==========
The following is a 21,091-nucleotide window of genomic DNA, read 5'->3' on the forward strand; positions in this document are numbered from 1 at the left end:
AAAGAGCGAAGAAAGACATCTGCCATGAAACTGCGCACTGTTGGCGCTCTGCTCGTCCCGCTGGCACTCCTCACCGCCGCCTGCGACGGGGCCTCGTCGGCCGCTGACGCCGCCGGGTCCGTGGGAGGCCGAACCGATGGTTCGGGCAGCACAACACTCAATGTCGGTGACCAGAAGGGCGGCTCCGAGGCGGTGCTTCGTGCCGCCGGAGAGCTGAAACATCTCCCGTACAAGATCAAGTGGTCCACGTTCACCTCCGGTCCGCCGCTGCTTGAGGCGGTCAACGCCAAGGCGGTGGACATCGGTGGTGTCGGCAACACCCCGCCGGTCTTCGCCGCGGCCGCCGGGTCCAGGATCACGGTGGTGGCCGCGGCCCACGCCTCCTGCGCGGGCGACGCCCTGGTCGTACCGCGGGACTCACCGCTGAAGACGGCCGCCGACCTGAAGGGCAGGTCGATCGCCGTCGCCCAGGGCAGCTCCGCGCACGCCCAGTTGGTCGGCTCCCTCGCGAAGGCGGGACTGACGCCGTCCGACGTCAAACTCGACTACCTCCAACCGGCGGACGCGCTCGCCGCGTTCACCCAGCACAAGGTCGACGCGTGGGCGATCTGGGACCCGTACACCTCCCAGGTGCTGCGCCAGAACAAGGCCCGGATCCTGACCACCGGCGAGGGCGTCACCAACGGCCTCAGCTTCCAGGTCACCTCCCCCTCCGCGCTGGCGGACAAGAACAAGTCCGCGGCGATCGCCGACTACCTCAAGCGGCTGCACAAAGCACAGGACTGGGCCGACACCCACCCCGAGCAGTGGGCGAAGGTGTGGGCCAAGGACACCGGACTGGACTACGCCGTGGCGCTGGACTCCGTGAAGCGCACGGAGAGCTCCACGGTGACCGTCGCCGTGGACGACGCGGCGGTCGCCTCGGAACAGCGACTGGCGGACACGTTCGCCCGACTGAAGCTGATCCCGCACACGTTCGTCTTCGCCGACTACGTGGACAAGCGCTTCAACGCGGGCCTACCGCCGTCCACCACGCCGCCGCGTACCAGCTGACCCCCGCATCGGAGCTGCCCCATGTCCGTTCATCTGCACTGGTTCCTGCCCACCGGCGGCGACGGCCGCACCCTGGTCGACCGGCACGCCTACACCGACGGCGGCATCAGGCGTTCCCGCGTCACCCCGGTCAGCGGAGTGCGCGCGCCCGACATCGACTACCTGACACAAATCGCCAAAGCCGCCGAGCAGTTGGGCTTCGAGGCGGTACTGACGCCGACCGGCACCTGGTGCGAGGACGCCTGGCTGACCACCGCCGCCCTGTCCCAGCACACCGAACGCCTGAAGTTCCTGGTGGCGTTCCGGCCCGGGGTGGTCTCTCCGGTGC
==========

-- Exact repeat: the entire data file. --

The following is a 21,091-nucleotide window of genomic DNA, read 5'->3' on the forward strand; positions in this document are numbered from 1 at the left end:
AAAGAGCGAAGAAAGACATCTGCCATGAAACTGCGCACTGTTGGCGCTCTGCTCGTCCCGCTGGCACTCCTCACCGCCGCCTGCGACGGGGCCTCGTCGGCCGCTGACGCCGCCGGGTCCGTGGGAGGCCGAACCGATGGTTCGGGCAGCACAACACTCAATGTCGGTGACCAGAAGGGCGGCTCCGAGGCGGTGCTTCGTGCCGCCGGAGAGCTGAAACATCTCCCGTACAAGATCAAGTGGTCCACGTTCACCTCCGGTCCGCCGCTGCTTGAGGCGGTCAACGCCAAGGCGGTGGACATCGGTGGTGTCGGCAACACCCCGCCGGTCTTCGCCGCGGCCGCCGGGTCCAGGATCACGGTGGTGGCCGCGGCCCACGCCTCCTGCGCGGGCGACGCCCTGGTCGTACCGCGGGACTCACCGCTGAAGACGGCCGCCGACCTGAAGGGCAGGTCGATCGCCGTCGCCCAGGGCAGCTCCGCGCACGCCCAGTTGGTCGGCTCCCTCGCGAAGGCGGGACTGACGCCGTCCGACGTCAAACTCGACTACCTCCAACCGGCGGACGCGCTCGCCGCGTTCACCCAGCACAAGGTCGACGCGTGGGCGATCTGGGACCCGTACACCTCCCAGGTGCTGCGCCAGAACAAGGCCCGGATCCTGACCACCGGCGAGGGCGTCACCAACGGCCTCAGCTTCCAGGTCACCTCCCCCTCCGCGCTGGCGGACAAGAACAAGTCCGCGGCGATCGCCGACTACCTCAAGCGGCTGCACAAAGCACAGGACTGGGCCGACACCCACCCCGAGCAGTGGGCGAAGGTGTGGGCCAAGGACACCGGACTGGACTACGCCGTGGCGCTGGACTCCGTGAAGCGCACGGAGAGCTCCACGGTGACCGTCGCCGTGGACGACGCGGCGGTCGCCTCGGAACAGCGACTGGCGGACACGTTCGCCCGACTGAAGCTGATCCCGCACACGTTCGTCTTCGCCGACTACGTGGACAAGCGCTTCAACGCGGGCCTACCGCCGTCCACCACGCCGCCGCGTACCAGCTGACCCCCGCATCGGAGCTGCCCCATGTCCGTTCATCTGCACTGGTTCCTGCCCACCGGCGGCGACGGCCGCACCCTGGTCGACCGGCACGCCTACACCGACGGCGGCATCAGGCGTTCCCGCGTCACCCCGGTCAGCGGAGTGCGCGCGCCCGACATCGACTACCTGACACAAATCGCCAAAGCCGCCGAGCAGTTGGGCTTCGAGGCGGTACTGACGCCGACCGGCACCTGGTGCGAGGACGCCTGGCTGACCACCGCCGCCCTGTCCCAGCACACCGAACGCCTGAAGTTCCTGGTGGCGTTCCGGCCCGGGGTGGTCTCTCCGGTGC